Have recent temperature fluctuations hardened the winter crops?

Have recent temperature fluctuations hardened the winter crops?

A record-breaking warm New Year’s Eve and New Year’s Day are behind us, with thermometers in Warsaw and Lower Silesia showing 16o C during the day and around 10o C at night. It was no different in other parts of the country. On 1 January, the infamous heat record for the month also fell, which was as high as 19o C and was recorded in a village in the Malopolska region. The situation mentioned is, of course, a weather anomaly and does not fit in with the temperature norms for winters in our latitude and is certainly not indifferent to winter crops.

Probably many of us remember the winters during which it was possible to skate on the school ice rink made by the firemen. This was at a time when the weather in Poland was more stable and did not record such large fluctuations as it does today. Meanwhile, the latest figures show that the increase in the average temperature for the winter period has risen by up to 2o C and is continuing to rise. Climate change affects the agricultural sector in particular, as it is inextricably linked to the impact of seasonal weather patterns on the final harvest.

Are we dealing with creeping vegetation?
As a reminder, in the absence of snow cover, the lower limit for winter rape and winter wheat is around -15o C. Plants can survive much lower temperatures of up to -25o C if several conditions are met, such as proper hardening, optimum growth phase before winter dormancy and the above-mentioned snow. However, according to the knowledge contained in agronomy textbooks, spring vegetation starts when there is an average daily temperature of at least 5o C for at least three days.

So far, this year’s winter has turned out to be quite mild – apart from temperature drops slightly below zero and snowfalls in a few regions at the beginning of December, it is difficult to find situations that would pose a risk of winterkill. The problem can be traced back to the high temperatures mentioned in the introduction, which do not fully harden the winter plants. We are referring in particular to the Lesser Poland, Opole and Lower Silesia regions, where the soil temperature was far too high for the plants to stop growing.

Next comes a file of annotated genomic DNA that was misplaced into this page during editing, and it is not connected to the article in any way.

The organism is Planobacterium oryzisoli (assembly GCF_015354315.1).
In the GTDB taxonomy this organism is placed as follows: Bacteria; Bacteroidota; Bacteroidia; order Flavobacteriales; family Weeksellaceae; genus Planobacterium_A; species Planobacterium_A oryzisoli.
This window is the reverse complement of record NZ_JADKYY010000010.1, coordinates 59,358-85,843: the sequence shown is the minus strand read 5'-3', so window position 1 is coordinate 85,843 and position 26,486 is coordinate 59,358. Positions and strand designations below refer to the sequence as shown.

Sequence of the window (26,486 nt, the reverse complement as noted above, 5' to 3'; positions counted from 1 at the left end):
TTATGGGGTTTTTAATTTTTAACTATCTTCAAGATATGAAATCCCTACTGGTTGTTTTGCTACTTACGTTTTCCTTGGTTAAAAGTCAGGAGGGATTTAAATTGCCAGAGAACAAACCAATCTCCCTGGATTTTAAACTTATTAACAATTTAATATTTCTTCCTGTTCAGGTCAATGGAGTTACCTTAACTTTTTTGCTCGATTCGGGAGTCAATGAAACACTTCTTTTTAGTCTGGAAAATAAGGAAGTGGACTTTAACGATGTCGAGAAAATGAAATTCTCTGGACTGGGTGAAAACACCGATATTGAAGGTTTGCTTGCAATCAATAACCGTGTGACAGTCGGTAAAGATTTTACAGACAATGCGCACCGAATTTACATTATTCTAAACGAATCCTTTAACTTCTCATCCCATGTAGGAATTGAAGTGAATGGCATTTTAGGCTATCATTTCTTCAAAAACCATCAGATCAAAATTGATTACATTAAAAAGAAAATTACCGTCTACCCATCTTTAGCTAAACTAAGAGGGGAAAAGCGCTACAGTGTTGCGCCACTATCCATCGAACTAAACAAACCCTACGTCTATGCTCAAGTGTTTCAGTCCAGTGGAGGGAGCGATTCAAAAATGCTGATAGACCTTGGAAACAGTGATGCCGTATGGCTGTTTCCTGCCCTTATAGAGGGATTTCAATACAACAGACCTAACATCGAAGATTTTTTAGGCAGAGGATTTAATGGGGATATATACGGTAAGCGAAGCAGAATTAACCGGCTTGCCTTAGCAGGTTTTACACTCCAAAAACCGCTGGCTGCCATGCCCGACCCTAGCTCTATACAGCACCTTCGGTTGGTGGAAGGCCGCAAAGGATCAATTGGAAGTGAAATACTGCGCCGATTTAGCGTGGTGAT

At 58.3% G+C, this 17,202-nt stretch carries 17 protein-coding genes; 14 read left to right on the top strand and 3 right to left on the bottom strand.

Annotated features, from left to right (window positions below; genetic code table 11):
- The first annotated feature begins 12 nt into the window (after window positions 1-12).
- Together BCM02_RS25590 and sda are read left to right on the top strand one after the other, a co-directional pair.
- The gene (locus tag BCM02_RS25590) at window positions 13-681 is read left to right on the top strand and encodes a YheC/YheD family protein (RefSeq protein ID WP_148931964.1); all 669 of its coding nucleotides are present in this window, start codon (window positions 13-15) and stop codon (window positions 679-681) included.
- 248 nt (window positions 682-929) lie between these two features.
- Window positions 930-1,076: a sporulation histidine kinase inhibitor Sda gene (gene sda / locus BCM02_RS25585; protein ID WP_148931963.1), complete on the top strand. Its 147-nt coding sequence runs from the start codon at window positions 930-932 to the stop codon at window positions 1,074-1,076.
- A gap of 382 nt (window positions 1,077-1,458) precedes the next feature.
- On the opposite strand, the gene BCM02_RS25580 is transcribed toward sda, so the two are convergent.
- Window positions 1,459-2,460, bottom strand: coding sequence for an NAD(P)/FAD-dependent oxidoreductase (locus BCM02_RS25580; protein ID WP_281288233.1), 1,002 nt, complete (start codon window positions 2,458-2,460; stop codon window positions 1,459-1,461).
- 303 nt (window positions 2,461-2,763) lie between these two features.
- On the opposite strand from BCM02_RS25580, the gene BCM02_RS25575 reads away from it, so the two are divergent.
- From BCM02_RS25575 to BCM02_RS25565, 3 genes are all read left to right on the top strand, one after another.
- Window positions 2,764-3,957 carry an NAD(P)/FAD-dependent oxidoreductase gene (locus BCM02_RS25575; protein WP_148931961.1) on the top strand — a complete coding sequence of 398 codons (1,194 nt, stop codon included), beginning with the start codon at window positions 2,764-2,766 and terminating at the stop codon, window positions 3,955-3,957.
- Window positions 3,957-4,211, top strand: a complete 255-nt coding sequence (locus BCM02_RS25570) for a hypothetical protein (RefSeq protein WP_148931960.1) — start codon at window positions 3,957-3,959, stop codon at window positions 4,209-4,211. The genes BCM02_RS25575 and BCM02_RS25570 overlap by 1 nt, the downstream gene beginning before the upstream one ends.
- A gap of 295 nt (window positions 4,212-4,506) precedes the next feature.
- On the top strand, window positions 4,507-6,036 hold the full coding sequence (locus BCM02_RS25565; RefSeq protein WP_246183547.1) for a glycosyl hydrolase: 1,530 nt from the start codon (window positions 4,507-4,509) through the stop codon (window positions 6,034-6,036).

Frost in winter crops? Use imPROver+ and BaktoTarcza P
In plantations where creeping vegetation is observed, nutrient uptake is occurring all the time. If we assume that the rest of the winter will be equally mild, then plants on nitrogen-poor sites will be deficient in this element. The weather forecasts for the next few days do not predict drastic drops in temperatures which fuels concerns about adequate hardening.

Let us not forget that mild thermal conditions are also an excellent opportunity for the proliferation of pathogens. Diseases such as dry rot of brassicas, grey mould and black crucifers can cause real losses to the oilseed rape crop. An appropriate approach to fungicide protection of plants is a necessity. The solutions offered by agrobiotechnology can be effective in this case. One such product is BaktoTarcza P, a probiotic for plants based on bacteria of the genus Bacillus and Pseudomonas in the highest concentration on the market, which, by colonising the phyllosphere of plants, form a kind of microbiological barrier positively influencing the health and regenerative properties of plants – including the speed of wound healing and thus closing the ‘infection window’.

Healing of wounds in winter oilseed rape 3 days after frost. 5 days after the BaktoTarcza P treatment.P.

The experience of previous years has shown that there can be no winter without temperatures falling to -10o C even a few days before the start of calendar spring. How can the negative effects of severe frost be prevented? We recommend the use of the imPROver+ growth stimulator.

ImPROver+ is a product with years of proven effectiveness. It consists of simple phenolic compounds, naturally occurring in plants and secreted in response to stress factors. when applied before a stress factor (i.e. frost), imPROver+ has the effect of increasing plant resistance while improving plant vigour. The plants are thus better able to withstand drastic drops in temperature, which can generate irreversible losses.

Neither the scenario of a mild, warm winter nor the scenario of biting frosts accompanied by snowfall is optimistic. However, the achievements of modern agrobiotechnology, in the form of microbiological preparations, are able to minimise the negative effects of undesirable atmospheric factors, thereby allowing higher and better quality yields to be achieved.

For detailed information on our products, please contact the Bio-Lider and PROCAM Poland agronomists.